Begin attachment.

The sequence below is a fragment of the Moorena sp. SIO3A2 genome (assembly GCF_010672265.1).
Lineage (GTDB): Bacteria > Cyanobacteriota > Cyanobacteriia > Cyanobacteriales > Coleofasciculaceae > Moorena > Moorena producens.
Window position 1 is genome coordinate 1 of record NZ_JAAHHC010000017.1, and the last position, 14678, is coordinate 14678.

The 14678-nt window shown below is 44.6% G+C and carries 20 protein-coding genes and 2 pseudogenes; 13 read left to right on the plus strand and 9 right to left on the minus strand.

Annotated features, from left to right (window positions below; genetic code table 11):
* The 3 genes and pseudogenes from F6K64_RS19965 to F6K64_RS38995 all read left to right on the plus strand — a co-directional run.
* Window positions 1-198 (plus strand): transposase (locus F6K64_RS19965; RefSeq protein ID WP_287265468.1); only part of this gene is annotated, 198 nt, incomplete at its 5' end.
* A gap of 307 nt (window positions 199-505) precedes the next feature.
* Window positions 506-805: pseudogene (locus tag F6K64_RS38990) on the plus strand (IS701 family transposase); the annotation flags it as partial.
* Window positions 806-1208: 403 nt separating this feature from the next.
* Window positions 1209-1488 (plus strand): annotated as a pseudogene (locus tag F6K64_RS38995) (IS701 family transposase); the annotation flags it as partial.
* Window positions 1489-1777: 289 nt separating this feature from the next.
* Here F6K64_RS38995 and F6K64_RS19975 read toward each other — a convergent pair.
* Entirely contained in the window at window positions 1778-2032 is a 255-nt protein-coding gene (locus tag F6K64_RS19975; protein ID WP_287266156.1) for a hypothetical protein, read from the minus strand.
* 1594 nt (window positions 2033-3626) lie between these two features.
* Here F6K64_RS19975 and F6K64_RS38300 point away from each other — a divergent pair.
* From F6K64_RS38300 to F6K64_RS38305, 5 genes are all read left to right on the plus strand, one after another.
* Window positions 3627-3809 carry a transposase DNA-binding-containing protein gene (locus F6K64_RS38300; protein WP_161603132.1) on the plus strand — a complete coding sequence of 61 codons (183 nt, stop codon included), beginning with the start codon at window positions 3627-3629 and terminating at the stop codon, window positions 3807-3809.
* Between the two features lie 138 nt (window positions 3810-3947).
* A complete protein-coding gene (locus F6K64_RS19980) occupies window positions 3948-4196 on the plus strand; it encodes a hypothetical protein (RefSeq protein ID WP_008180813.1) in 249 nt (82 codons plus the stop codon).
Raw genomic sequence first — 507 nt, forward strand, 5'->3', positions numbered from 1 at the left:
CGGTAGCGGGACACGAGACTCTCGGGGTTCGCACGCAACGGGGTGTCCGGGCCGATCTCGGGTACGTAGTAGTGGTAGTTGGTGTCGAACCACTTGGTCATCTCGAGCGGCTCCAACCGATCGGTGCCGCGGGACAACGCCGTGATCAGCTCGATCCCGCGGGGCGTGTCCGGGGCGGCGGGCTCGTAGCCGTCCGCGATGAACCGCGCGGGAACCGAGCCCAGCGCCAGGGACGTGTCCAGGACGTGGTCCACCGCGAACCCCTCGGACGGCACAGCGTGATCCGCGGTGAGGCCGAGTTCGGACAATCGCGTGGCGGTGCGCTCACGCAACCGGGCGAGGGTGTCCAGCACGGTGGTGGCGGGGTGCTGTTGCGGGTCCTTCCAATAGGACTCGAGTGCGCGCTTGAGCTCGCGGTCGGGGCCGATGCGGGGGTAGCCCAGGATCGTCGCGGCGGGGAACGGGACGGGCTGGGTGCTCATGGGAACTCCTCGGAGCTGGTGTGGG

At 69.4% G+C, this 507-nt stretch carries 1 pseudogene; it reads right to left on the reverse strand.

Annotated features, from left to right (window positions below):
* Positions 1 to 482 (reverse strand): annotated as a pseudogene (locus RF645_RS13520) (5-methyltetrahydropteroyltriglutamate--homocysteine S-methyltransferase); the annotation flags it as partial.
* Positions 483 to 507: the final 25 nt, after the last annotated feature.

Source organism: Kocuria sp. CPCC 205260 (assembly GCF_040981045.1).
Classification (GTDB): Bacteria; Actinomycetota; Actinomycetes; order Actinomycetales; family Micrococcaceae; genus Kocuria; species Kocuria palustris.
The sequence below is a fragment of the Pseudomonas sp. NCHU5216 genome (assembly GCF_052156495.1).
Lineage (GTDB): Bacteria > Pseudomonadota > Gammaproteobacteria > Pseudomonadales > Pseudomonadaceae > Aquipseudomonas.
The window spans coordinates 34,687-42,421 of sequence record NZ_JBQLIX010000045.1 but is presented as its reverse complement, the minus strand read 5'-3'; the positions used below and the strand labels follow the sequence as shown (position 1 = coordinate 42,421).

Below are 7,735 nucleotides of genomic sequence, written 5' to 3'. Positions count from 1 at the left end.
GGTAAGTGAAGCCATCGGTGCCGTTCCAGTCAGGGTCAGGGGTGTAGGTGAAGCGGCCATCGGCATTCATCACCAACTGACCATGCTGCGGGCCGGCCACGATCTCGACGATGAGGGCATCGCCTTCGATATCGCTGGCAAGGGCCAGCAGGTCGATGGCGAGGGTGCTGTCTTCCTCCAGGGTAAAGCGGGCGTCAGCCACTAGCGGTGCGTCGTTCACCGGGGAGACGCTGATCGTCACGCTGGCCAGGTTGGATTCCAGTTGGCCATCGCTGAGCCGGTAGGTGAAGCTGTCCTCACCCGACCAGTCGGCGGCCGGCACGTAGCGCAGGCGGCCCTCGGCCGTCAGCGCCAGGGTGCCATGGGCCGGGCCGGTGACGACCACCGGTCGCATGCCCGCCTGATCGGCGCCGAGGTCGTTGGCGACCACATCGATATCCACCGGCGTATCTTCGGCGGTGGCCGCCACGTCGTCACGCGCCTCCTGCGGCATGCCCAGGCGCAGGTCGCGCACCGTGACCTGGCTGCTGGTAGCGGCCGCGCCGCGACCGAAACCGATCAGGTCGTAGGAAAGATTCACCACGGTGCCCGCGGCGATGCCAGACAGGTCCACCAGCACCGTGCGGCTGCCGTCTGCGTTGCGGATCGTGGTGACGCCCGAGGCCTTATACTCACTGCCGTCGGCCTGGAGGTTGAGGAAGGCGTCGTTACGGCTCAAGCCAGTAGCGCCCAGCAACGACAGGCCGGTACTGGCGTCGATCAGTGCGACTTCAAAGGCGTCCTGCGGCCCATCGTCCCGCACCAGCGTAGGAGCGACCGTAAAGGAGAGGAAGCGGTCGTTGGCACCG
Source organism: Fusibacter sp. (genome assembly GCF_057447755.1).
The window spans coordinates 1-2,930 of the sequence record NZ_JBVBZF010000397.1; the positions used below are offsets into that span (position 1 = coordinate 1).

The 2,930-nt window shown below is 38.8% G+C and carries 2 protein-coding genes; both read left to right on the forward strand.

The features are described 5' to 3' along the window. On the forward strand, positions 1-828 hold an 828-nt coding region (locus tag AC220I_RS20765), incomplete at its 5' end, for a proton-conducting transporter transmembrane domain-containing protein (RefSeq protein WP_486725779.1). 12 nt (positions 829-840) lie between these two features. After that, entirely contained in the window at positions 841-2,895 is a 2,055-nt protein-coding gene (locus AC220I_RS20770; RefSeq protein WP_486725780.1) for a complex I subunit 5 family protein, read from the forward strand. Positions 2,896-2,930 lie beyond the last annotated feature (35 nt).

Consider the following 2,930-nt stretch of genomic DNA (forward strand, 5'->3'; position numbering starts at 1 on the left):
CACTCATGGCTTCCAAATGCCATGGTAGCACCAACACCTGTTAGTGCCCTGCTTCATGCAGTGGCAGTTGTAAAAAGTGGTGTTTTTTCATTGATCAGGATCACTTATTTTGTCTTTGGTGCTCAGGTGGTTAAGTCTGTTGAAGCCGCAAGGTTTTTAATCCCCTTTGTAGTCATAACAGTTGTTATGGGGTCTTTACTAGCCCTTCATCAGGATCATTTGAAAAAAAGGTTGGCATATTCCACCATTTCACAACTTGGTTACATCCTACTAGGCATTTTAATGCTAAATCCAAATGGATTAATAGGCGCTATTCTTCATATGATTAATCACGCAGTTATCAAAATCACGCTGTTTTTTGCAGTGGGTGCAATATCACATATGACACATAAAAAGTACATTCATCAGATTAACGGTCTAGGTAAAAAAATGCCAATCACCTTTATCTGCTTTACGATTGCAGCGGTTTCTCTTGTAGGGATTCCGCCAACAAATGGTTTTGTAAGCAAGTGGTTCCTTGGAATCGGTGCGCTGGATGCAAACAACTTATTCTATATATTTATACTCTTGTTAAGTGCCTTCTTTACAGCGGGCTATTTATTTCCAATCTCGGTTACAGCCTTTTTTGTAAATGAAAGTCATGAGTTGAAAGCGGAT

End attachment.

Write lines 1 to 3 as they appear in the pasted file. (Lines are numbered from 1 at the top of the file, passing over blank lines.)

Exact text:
The sequence below is a fragment of the Moorena sp. SIO3A2 genome (assembly GCF_010672265.1).
Lineage (GTDB): Bacteria > Cyanobacteriota > Cyanobacteriia > Cyanobacteriales > Coleofasciculaceae > Moorena > Moorena producens.
Window position 1 is genome coordinate 1 of record NZ_JAAHHC010000017.1, and the last position, 14678, is coordinate 14678.